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Remembered Today:

Lives of the First World War launch - February 2014


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2 hours ago, charlie962 said:

The volunteers, as has been said by others, were the saving grace.

Agreed and they all desreve MiDs.

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Lives of the First World War has now been concluded for several days. I have had involvement with this, firstly as a contributor, and later as an unpaid volunteer.

I have had a number of points where, to put it mildly, I have been disappointed in what has gone on with this project. I have not wanted to speak out, because it could have dampened the ardour of a member of the public from contributing to LOTFWW. Now that this is in the past, and I have been reflecting upon what has gone on, I am of the opinion that now is the time to speak out. As it is no longer a “going concern”, I do not see there being any issues of “commercial confidentiality”. It never had any plausible rivals in the “marketplace”, in any case.

It has been a fantastic concept. It is indeed great that over 150,000 people have contributed to the site, that was eventually maintained by unpaid volunteers, and it is even better that this will be a permanent digital memorial.

Below is a breakout of what was used as source material. The basic catalogue details were used and each profile was "seeded"


    Ref Description Added to LOTFWW    
  5,483,303 WO 372 British Army 07-Mar-14 5,476,302  
    WO 398 Women's Army Auxiliary Corp Service Records 13-Mar-15 7,001  
  394,179 AIR 79 British Royal Air Force, Airmens' Service Records 04-Sep-14 308,972  
    AIR 76 British Royal Air Force, Officers' Service Records 06-Nov-14 58,124  
    AIR 80 British Women's Royal Air Force Airwomen 19-Feb-15 27,083  
  512,243 ADM 188 RN ratings 01-Aug-14 372,146  
    ADM 339 RN Reserve 24-Jul-14 50,241  
    ADM196 Royal Navy Officers 11-Dec-14 17,917  
    ADM 159 Royal Marines 08-Jan-15 64,518  
    ADM 318 British WRNS Officers 24-Feb-15 548  
    ADM 336 British WRNS Ratings 24-Feb-15 6,873  
    BT 351 British Merchant Navy, First World War Medal Cards 10-Feb-15 157,148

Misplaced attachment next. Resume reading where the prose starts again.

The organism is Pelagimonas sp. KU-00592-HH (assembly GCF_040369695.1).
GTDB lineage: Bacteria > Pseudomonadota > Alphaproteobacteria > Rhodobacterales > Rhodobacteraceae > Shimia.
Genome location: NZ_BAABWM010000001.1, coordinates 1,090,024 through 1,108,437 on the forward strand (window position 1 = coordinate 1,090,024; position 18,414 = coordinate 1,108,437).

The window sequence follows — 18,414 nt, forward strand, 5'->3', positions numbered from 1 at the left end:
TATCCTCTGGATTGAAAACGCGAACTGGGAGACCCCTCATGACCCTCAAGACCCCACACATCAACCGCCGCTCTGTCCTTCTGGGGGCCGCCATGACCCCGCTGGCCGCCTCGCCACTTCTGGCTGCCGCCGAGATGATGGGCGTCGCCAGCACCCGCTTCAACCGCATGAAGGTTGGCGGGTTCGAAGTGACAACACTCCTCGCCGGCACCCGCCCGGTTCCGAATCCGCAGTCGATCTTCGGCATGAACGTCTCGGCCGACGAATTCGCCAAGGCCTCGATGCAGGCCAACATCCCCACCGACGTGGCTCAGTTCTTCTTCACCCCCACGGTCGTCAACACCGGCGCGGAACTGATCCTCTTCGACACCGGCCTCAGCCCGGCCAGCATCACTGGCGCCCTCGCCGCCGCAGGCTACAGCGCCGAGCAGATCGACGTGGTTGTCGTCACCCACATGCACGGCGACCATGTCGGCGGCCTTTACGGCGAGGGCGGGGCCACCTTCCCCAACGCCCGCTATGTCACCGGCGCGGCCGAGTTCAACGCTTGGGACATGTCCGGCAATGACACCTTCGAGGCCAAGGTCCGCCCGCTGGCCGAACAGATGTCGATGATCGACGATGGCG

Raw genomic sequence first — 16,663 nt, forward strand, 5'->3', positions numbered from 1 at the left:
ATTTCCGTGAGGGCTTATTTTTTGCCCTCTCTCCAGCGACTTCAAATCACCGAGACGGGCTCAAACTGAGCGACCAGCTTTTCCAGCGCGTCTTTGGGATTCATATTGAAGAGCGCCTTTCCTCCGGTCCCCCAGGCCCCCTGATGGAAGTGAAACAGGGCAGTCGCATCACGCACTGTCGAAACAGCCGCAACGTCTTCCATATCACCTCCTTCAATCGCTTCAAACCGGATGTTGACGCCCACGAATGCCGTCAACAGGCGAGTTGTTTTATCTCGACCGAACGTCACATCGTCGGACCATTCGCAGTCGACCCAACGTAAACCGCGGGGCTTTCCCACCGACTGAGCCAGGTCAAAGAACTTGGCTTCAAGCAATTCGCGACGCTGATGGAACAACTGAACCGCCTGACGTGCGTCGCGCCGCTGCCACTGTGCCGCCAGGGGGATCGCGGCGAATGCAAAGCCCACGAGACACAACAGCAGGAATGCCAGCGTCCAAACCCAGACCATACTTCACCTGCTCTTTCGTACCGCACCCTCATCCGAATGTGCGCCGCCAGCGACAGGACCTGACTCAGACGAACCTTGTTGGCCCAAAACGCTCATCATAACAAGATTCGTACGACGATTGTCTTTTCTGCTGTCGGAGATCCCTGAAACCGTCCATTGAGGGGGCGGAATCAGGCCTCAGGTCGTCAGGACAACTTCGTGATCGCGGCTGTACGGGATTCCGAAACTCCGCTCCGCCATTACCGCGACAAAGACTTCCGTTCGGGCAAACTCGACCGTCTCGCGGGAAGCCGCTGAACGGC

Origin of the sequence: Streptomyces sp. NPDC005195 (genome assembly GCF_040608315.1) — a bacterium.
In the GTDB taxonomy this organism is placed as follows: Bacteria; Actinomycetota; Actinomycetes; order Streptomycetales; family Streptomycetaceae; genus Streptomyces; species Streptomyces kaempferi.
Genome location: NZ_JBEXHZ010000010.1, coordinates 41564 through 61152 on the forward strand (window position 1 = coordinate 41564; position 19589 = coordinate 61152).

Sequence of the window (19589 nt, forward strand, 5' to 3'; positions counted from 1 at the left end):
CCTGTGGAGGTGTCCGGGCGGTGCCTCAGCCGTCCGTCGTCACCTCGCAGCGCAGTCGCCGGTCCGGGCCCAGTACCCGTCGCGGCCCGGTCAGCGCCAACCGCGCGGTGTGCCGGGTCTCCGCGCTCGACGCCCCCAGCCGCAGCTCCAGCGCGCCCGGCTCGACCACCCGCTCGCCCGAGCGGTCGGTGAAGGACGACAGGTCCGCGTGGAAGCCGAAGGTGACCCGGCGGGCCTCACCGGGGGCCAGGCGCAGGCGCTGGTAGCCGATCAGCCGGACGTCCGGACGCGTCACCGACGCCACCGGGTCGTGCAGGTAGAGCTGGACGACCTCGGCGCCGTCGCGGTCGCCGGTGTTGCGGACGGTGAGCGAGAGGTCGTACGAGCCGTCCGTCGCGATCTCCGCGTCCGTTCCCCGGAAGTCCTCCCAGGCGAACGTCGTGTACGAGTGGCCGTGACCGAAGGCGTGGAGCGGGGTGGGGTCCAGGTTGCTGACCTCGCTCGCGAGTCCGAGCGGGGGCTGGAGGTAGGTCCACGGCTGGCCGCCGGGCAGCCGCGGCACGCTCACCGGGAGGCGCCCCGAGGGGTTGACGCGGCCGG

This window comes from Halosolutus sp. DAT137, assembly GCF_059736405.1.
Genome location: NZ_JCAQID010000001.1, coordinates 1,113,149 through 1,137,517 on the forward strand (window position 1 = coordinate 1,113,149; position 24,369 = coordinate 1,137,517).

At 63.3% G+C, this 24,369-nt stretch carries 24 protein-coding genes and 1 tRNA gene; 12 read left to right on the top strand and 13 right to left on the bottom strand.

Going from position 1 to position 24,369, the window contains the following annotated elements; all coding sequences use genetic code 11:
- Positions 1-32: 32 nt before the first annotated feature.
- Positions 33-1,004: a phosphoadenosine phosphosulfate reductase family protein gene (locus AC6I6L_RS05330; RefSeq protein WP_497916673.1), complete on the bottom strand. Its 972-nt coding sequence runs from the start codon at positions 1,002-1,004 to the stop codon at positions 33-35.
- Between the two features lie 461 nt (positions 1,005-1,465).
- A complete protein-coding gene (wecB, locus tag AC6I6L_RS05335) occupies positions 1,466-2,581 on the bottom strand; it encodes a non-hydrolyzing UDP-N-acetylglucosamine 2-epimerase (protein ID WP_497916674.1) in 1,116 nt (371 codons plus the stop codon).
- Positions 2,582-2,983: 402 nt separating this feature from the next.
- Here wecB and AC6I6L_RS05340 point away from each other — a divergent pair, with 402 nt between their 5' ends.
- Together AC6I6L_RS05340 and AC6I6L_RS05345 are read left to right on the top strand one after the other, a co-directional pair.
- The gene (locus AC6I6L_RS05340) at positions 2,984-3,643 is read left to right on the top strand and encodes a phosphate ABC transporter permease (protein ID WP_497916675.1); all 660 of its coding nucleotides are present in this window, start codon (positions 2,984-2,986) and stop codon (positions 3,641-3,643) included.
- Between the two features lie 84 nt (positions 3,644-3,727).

RG 150 CEF 23-May-14 623,048  
    18805 Online Cenotaph: New Zealand Expeditionary Force 10-Apr-15 99,963  
    B2455 Australian ANZACs from the National Archives of Australia 14-Apr-15 375,904  
    N/A Conscientious Objectors 06-May-15 16,501  












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Below is a breakout of requests. The IWM unpaid volunteers commenced in 2015. As well as working on requests made that year, there was the backlog from 2014 to work through also

The request would fall into one of two categories, either a new Life Story profile to be added to the database, or a merge where seeding had resulted in more than one Life Story profile existing in the database. Given that half a million gallantry MICs were loaded, it could be the case there are about half a million duplicates as a consequence.


    Total IWM PEM Vols  
  2014 295 0 295  
  2015 542 5 537  
  2016 1449 3 1446  
  2017 2239 13 2226  
  2018 2886 29 2857  
  2019 1465 3 1462  

As can be seen 2019 was a busy time. Between 01 January and 15 March 2019, 3 requests were actioned by the IWM Public Engagement Manager, and 1462 were actioned by the volunteers,thus totalling 1465 requests. 

Although it appears that FMP had responsibility for this maintenance and support, as intimated by something I have seen in the public domain, the tasks were done manually.

As for the manually created Life Stories:

The first Life Story, with an unique identifier of 7662317 was created on 20 February 2015. This was performed by Melanie Donnelly of the IWM and related to Lottie Meade.

J R R Tolkein was requested as an addition on 27 March 2014 by the IWM Public Engagement Manager. This was actioned on 17 August 2015 and has an identifier of  7663189

                3784 entries later,
7666101 was created on 30 December 2015                
                8815 entries later,
7674916 was created on 31 December 2016                
                10096 entries later,
7685012 was created on 31 December 2017                
                10471 entries later,
7695483 was created on 31 December 2018                
                5914 entries later,
7701397 was created on 31 March 2019

There was an issue with the functionality of the request forum. 

Status updates worked as at May 2014. A comment from Simon FMP Product Manager on 1 September 2014 is noticeably coy in making no reference to status updates, in response to a question as to whether suggestions are being read, and the fact there is no evidence to prove they are not being ignored.